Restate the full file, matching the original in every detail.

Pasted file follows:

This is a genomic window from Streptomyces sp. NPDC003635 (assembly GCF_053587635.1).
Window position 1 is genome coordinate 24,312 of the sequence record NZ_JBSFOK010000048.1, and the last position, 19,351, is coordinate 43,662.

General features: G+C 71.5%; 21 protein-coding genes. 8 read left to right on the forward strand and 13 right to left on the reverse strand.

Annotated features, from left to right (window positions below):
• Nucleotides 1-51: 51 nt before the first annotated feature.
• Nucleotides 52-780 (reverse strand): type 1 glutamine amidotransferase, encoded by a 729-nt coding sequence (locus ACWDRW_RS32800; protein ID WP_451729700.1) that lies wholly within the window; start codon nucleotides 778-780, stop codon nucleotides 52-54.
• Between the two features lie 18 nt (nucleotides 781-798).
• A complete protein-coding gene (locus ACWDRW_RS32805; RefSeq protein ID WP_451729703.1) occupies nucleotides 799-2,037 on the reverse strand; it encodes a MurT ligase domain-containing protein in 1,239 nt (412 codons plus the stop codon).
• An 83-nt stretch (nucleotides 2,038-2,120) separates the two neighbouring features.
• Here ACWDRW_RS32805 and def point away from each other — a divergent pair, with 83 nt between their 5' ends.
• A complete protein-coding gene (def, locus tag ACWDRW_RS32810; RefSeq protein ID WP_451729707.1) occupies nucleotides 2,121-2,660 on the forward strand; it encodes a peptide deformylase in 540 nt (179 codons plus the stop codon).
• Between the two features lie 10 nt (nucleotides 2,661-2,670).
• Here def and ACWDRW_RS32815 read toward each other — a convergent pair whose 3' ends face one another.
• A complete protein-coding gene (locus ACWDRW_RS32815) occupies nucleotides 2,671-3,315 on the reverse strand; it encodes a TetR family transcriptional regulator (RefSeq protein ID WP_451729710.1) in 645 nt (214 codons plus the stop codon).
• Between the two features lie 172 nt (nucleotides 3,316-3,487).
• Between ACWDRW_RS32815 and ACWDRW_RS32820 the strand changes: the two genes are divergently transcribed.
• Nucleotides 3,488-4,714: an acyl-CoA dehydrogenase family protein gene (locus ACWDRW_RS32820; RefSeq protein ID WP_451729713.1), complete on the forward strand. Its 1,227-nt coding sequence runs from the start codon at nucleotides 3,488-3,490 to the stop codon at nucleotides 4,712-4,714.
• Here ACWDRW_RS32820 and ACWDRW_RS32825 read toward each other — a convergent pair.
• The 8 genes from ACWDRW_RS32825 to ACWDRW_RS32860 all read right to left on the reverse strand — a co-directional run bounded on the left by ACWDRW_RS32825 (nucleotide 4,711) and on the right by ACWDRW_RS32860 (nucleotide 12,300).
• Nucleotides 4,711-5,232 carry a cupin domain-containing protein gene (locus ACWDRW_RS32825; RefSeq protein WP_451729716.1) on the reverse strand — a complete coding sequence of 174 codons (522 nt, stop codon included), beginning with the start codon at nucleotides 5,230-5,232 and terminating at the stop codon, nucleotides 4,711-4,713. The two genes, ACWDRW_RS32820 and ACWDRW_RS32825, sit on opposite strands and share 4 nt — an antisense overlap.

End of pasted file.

This is a genomic window from Streptomyces sp. NPDC003635 (assembly GCF_053587635.1).
Window position 1 is genome coordinate 24,312 of the sequence record NZ_JBSFOK010000048.1, and the last position, 19,351, is coordinate 43,662.

General features: G+C 71.5%; 21 protein-coding genes. 8 read left to right on the forward strand and 13 right to left on the reverse strand.

Annotated features, from left to right (window positions below):
• Nucleotides 1-51: 51 nt before the first annotated feature.
• Nucleotides 52-780 (reverse strand): type 1 glutamine amidotransferase, encoded by a 729-nt coding sequence (locus ACWDRW_RS32800; protein ID WP_451729700.1) that lies wholly within the window; start codon nucleotides 778-780, stop codon nucleotides 52-54.
• Between the two features lie 18 nt (nucleotides 781-798).
• A complete protein-coding gene (locus ACWDRW_RS32805; RefSeq protein ID WP_451729703.1) occupies nucleotides 799-2,037 on the reverse strand; it encodes a MurT ligase domain-containing protein in 1,239 nt (412 codons plus the stop codon).
• An 83-nt stretch (nucleotides 2,038-2,120) separates the two neighbouring features.
• Here ACWDRW_RS32805 and def point away from each other — a divergent pair, with 83 nt between their 5' ends.
• A complete protein-coding gene (def, locus tag ACWDRW_RS32810; RefSeq protein ID WP_451729707.1) occupies nucleotides 2,121-2,660 on the forward strand; it encodes a peptide deformylase in 540 nt (179 codons plus the stop codon).
• Between the two features lie 10 nt (nucleotides 2,661-2,670).
• Here def and ACWDRW_RS32815 read toward each other — a convergent pair whose 3' ends face one another.
• A complete protein-coding gene (locus ACWDRW_RS32815) occupies nucleotides 2,671-3,315 on the reverse strand; it encodes a TetR family transcriptional regulator (RefSeq protein ID WP_451729710.1) in 645 nt (214 codons plus the stop codon).
• Between the two features lie 172 nt (nucleotides 3,316-3,487).
• Between ACWDRW_RS32815 and ACWDRW_RS32820 the strand changes: the two genes are divergently transcribed.
• Nucleotides 3,488-4,714: an acyl-CoA dehydrogenase family protein gene (locus ACWDRW_RS32820; RefSeq protein ID WP_451729713.1), complete on the forward strand. Its 1,227-nt coding sequence runs from the start codon at nucleotides 3,488-3,490 to the stop codon at nucleotides 4,712-4,714.
• Here ACWDRW_RS32820 and ACWDRW_RS32825 read toward each other — a convergent pair.
• The 8 genes from ACWDRW_RS32825 to ACWDRW_RS32860 all read right to left on the reverse strand — a co-directional run bounded on the left by ACWDRW_RS32825 (nucleotide 4,711) and on the right by ACWDRW_RS32860 (nucleotide 12,300).
• Nucleotides 4,711-5,232 carry a cupin domain-containing protein gene (locus ACWDRW_RS32825; RefSeq protein WP_451729716.1) on the reverse strand — a complete coding sequence of 174 codons (522 nt, stop codon included), beginning with the start codon at nucleotides 5,230-5,232 and terminating at the stop codon, nucleotides 4,711-4,713. The two genes, ACWDRW_RS32820 and ACWDRW_RS32825, sit on opposite strands and share 4 nt — an antisense overlap.